[KUWAIT CITY] A conference of female Arab scientists has called on policymakers and science organisations to help them network within and between countries and safeguard hard-won women's rights, which they see as under threat in the wake of the Arab Spring.
Attendees of the International Conference on Women in Science and Technology in the Arab Countries, held in Kuwait last week (21–23 April), stressed that it was increasingly important to develop strong ties among women scientists due to the region's political flux and threats to women's empowerment.
"Political instability in some nations [has] raised questions over whether the gains of recent years could be reversed," the conference's closing document said.
Islamist parties say they support women's rights but many are removing them, scientists say
- Networkingby female scientists can bolster fight to keep rights and mainstream women scientists
- Scientists issue a call to form national chapters of international science bodies
Heba Handoussa, managing director of the Egyptian Network for Integrated Development, said that, in the decade leading up to the Arab Spring, civil society in most Arab states advocated women's empowerment and right to work.
"But, although the new constitutions in the Arab Spring countries confirmed gender equality, this aspect has rarely been translated into straightforward laws, policies and practices that are responsive to women's rights," she said.
While the Islamist parties now running many Arab countries say they support women rights, in practice they are reversing many of these rights, Handoussa added.
But women are fightingto keep existing rights andgain even more.
In Yemen, they are trying to do this through discussion with the government rather than protests, said Rokhsana Ismail, a chemistry professor at the country's Aden University.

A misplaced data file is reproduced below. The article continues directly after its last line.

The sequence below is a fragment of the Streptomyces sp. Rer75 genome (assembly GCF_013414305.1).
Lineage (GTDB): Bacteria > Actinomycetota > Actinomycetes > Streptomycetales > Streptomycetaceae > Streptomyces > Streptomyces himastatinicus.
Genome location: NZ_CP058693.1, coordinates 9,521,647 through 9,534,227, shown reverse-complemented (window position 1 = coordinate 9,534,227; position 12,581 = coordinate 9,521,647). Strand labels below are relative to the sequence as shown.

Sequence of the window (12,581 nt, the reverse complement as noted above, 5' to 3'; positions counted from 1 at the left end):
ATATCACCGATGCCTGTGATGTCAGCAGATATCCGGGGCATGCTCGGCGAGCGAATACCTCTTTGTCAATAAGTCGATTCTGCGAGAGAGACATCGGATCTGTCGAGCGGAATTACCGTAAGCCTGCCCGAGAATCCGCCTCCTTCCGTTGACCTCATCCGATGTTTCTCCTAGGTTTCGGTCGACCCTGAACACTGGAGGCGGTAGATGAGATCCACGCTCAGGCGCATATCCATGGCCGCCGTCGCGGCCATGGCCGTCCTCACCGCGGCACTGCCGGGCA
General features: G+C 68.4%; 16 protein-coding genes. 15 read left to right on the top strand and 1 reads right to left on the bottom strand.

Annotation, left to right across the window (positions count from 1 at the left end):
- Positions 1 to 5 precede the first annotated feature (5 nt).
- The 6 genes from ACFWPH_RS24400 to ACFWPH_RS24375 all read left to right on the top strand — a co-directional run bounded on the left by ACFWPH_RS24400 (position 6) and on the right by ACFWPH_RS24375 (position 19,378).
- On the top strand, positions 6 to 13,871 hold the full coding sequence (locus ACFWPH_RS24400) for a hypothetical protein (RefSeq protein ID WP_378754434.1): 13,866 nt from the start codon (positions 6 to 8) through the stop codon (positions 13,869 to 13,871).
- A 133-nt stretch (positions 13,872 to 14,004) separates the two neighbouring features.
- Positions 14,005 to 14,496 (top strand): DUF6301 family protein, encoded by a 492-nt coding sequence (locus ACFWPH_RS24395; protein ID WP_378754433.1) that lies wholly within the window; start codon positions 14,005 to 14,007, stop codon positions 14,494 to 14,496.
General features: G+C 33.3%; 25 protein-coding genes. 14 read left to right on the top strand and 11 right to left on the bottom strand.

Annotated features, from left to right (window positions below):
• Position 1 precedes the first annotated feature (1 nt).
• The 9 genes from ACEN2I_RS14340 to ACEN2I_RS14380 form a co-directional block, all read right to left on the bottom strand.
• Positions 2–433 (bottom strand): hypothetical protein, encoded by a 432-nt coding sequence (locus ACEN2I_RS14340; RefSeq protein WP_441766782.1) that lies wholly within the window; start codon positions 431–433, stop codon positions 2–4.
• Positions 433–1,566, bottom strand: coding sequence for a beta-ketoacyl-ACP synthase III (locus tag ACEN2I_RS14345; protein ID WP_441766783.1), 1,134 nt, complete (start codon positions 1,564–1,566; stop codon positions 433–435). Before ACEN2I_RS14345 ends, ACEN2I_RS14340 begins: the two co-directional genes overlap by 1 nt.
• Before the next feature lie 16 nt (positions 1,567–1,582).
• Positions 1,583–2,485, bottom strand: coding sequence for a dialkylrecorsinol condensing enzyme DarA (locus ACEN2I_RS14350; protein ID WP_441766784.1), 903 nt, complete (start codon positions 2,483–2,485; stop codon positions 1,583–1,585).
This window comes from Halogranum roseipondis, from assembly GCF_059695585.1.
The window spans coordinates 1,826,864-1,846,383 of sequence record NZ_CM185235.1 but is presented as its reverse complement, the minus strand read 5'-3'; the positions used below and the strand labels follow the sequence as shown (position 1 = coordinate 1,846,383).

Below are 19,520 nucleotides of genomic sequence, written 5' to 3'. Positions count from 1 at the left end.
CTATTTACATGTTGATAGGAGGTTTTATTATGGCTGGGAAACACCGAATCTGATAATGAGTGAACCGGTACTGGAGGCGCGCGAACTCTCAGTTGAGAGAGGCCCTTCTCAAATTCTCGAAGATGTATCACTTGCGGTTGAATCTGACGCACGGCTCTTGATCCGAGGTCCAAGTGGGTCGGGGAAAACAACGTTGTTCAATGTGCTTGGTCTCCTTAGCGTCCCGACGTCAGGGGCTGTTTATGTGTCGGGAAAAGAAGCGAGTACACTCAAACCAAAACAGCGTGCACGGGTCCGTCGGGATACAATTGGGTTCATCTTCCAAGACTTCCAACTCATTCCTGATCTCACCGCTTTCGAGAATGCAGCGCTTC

"The political instability is affecting all developmental plans, not only in the field of science and technology," Ismail tells SciDev.Net. "Our battle now is to strengthen the legal and policy frameworks governing women's workplace rights to promote the participation of women scientists in the workforce."
Accordingly, the conference recommended that national policies should be crafted to support women's progress, for example by funding scientific research by women. Policymakers should continually review these policies to recognise changing conditions and needs, it said.
One method highlighted at the conference for women to gain greater recognition and funding for their work was to improve networking among women scientists.
"Arab women scientists often lack long-standing professional networks," Samira Omar, vice-president for the Arab region at the Organization for Women in Science for the Developing World (OWSD) and director of the Kuwait Environmental Remediation Program, told SciDev.Net.
Omar argued that networks should be developed dealing with specific national or regional priorities as these might find it easier than individuals to overcome obstacles to funding.
According to Omar, the formation of national chapters of organisations such as OWSD — as the conference document recommended —and the World Academy of Sciences would be a good way to develop communication between scientists, not only in the region, but with developed countries.
The conference's recommendations are due to be presented to the World Science Forum in Rio de Janeiro in November.